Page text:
This week, Bristol-Myers Squibb Co. (“BMS”) and Otsuka America Pharmaceutical Inc. (“Otsuka”) asked a federal court judge in Ohio to dismiss a complaint filed against them by two relators that alleges that the pharmaceutical companies offered illegal kickbacks to physicians in order to induce them to promote off-label uses of the antipsychotic drug Abilify. Induced prescriptions for off-label uses are not eligible for reimbursement by government health care programs. The kickbacks allegedly violated the Anti-Kickback Statute. Both allegations predicate liability under the False Claims Act. Two former sales representatives employed by BMS are specifically alleging that, beginning in 2005, the companies engaged in a nationwide scheme to fraudulently promote Abilify to doctors of pediatric and geriatric patients. Aripiprazole, marketed jointly by BMS and Otsuka as Abilify, generated sales of over $6 billion in 2013. Such sales make it one of the highest-grossing prescription drugs worldwide. Continue reading
The U.S. Department of Justice announced yesterday that defense contractor DRS Technical Services Inc. (“DRS”) has agreed to pay $13.7 million to settle allegations that it violated the False Claims Act by overbilling the government for work performed by employees who in fact lacked the requisite job qualifications outlined in its contracts with the U.S. Army and the U.S. Coast Guard. The Herndon, Virginia-based company designs, integrates, operates, and maintains satellite and wireless network solutions, telecommunication services, and security systems for both government and private sector customers. An indirect subsidiary of DRS, Gaithersburg, Maryland-based DRS C3 & Aviation Company provides services to government agencies, including: aircraft maintenance, logistics support, depot support, and engineering support. For ten years, DRS and its predecessors were awarded time and materials contracts for services and supplies to be provided to the Army’s Communication and Electronics Command (CECOM) in Iraq and Afghanistan, and to the Coast Guard for aircraft maintenance. Continue reading
Last week, a federal judge in Illinois retained the majority of a relator’s allegations in a complaint filed under the False Claims Act against UChicago Argonne LLC after the company sought to dismiss the case. Originally filed in 2012 and unsealed in December 2013, the complaint details how the research lab, managed and operated by UChicago Argonne, engaged in an elaborate scheme to defraud the government by overcharging it for work done under federally-funded contracts for agencies. These agencies included the U.S. Department of Defense, the U.S. Department of Energy (“DOE”), and the U.S. Department of Transportation. UChicago Argonne is the prime contractor for Argonne National Laboratory. The laboratory employs more than 12,000 scientists and engineers who perform nuclear engineering, basic energy science, biological and environmental research, hard x-ray science, high energy physics, and computational and technological research at a facility outside Chicago. Continue reading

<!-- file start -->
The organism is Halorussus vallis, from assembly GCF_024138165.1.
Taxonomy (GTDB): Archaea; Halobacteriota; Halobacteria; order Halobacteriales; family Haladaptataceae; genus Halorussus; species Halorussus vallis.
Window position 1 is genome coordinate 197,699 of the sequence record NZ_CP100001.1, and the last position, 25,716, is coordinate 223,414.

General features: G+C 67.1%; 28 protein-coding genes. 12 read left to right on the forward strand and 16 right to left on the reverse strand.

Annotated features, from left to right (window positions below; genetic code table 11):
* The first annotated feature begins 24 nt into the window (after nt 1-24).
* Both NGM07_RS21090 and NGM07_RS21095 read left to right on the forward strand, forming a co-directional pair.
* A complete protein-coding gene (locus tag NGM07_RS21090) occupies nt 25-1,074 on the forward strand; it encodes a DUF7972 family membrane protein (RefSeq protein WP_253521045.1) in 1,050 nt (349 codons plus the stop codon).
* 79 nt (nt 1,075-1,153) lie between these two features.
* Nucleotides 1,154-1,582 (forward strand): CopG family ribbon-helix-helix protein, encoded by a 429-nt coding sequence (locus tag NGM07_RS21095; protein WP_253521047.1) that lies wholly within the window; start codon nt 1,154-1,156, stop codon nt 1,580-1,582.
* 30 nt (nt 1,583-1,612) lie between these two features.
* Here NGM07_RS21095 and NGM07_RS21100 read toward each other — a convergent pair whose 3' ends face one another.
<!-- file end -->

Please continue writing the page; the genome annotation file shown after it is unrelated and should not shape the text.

The U.S. Department of Justice announced last week that Shire Pharmaceuticals LLC (“Shire”) has agreed to pay $56.5 million to settle allegations brought by several whistleblowers that it violated the False Claims Act. At issue was the Pennsylvania-based company’s improper marketing, promotion, and distribution of Adderall XR, Vyvanse, and Daytrana approved by the U.S. Food and Drug Administration (“FDA”) for the treatment of attention deficit hyperactive disorder (“ADHD”) and Pentasa and Lialda, approved by the FDA for the treatment of mild to moderate active ulcerative colitis. Although the uses for the drugs may be considered diverse, the company had allegedly made a number of claims to prescribers involving the appropriateness and benefits of the drugs without any corresponding supporting data. Former Shire executive Gerardo Torres filed the first of two qui tam complaints in a federal court in Pennsylvania in 2008 while three former Shire sales representatives filed the second in a federal court in Illinois in 2009.